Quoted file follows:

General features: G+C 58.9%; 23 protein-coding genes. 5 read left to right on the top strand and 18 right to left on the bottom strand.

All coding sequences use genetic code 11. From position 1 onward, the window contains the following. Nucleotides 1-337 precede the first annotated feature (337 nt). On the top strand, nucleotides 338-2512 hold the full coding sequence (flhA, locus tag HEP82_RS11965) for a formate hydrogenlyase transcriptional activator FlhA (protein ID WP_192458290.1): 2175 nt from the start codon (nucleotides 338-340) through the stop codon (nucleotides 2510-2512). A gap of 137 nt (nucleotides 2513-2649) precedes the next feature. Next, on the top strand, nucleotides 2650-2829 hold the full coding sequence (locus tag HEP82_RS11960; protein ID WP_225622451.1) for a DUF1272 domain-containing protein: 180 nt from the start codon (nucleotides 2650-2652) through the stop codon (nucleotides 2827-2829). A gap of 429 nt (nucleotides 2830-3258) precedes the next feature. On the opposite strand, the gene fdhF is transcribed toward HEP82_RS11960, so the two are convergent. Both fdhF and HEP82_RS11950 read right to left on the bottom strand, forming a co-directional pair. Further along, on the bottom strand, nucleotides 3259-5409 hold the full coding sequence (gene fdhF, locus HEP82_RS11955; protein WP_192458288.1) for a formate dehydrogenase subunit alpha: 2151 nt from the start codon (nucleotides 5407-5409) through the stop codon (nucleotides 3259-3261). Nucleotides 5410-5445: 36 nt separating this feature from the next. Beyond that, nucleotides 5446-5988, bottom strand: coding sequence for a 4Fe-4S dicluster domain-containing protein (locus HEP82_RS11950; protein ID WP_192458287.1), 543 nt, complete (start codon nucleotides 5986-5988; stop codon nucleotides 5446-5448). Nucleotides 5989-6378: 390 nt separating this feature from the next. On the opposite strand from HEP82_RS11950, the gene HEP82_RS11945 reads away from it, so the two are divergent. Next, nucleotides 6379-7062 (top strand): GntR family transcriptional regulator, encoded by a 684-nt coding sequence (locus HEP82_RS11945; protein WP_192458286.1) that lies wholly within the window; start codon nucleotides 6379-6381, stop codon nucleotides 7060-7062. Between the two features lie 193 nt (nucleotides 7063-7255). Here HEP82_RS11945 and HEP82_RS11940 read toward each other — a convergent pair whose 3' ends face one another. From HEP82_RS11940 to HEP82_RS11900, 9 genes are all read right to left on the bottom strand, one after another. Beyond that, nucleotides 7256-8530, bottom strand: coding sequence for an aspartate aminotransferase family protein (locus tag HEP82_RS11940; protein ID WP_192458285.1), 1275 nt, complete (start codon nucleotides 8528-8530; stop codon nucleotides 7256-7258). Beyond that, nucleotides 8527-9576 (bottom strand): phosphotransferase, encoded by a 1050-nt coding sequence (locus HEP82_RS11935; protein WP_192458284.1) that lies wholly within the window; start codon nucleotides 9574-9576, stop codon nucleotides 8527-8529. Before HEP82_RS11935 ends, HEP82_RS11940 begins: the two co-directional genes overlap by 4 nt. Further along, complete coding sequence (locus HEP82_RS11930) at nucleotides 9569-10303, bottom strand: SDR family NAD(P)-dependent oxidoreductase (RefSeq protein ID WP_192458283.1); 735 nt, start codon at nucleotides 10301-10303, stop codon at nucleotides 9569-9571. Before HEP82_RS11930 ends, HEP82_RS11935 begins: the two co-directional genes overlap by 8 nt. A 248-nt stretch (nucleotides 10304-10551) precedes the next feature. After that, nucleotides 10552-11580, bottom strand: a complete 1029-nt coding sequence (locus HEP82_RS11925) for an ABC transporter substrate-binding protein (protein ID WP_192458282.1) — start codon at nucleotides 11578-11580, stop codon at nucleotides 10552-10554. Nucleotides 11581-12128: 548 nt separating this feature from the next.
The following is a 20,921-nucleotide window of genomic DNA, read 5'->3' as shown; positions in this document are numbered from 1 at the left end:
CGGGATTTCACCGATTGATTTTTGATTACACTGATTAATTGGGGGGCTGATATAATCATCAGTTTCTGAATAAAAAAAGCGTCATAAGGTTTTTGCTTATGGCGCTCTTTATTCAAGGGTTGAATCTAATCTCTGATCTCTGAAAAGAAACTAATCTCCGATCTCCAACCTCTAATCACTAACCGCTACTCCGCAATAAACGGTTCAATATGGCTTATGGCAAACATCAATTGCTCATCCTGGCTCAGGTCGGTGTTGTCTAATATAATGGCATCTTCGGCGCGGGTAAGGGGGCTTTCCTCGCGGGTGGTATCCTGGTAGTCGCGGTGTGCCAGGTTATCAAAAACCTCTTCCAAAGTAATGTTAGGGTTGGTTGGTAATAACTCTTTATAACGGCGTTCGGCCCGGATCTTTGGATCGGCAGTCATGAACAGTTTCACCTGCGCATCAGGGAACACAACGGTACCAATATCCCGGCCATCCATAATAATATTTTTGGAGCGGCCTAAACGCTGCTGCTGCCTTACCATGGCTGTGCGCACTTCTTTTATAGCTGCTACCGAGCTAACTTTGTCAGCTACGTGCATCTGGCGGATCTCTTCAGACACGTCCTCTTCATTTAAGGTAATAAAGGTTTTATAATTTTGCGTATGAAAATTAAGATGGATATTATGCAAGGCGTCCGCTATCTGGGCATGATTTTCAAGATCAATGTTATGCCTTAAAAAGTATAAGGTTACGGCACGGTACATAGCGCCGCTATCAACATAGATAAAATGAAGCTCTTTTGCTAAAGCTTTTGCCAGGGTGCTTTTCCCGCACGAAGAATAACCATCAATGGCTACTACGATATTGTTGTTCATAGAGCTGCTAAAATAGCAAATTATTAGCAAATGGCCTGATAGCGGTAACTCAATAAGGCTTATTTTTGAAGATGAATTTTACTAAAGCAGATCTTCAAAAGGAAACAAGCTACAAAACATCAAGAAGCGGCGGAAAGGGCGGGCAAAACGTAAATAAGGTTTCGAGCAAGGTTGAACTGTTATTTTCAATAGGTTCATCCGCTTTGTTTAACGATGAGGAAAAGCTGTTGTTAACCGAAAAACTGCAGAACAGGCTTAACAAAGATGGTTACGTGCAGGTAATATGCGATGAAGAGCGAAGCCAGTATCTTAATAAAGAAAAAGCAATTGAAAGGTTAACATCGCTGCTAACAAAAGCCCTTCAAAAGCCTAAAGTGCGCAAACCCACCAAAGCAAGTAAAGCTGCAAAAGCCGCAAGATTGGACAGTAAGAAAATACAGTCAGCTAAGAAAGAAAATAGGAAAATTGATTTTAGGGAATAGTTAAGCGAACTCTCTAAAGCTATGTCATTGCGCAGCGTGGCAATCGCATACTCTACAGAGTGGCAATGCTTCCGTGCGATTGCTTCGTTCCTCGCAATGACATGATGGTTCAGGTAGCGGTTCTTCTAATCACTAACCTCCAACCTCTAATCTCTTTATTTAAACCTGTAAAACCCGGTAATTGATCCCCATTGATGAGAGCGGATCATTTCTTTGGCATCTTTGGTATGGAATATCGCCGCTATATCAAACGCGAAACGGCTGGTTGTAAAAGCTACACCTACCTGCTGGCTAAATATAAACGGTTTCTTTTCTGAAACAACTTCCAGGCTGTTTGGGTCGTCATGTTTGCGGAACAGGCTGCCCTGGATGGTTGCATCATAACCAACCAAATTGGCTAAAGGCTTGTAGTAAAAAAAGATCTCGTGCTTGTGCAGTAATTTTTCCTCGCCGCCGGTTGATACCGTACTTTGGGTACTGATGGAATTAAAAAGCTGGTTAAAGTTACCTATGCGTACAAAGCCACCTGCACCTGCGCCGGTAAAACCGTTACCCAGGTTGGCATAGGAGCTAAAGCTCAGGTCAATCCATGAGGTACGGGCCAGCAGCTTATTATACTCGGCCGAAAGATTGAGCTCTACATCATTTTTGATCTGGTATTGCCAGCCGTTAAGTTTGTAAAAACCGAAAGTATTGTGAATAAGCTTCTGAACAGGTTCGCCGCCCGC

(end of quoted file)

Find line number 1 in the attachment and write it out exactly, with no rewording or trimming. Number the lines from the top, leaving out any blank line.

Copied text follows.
General features: G+C 58.9%; 23 protein-coding genes. 5 read left to right on the top strand and 18 right to left on the bottom strand.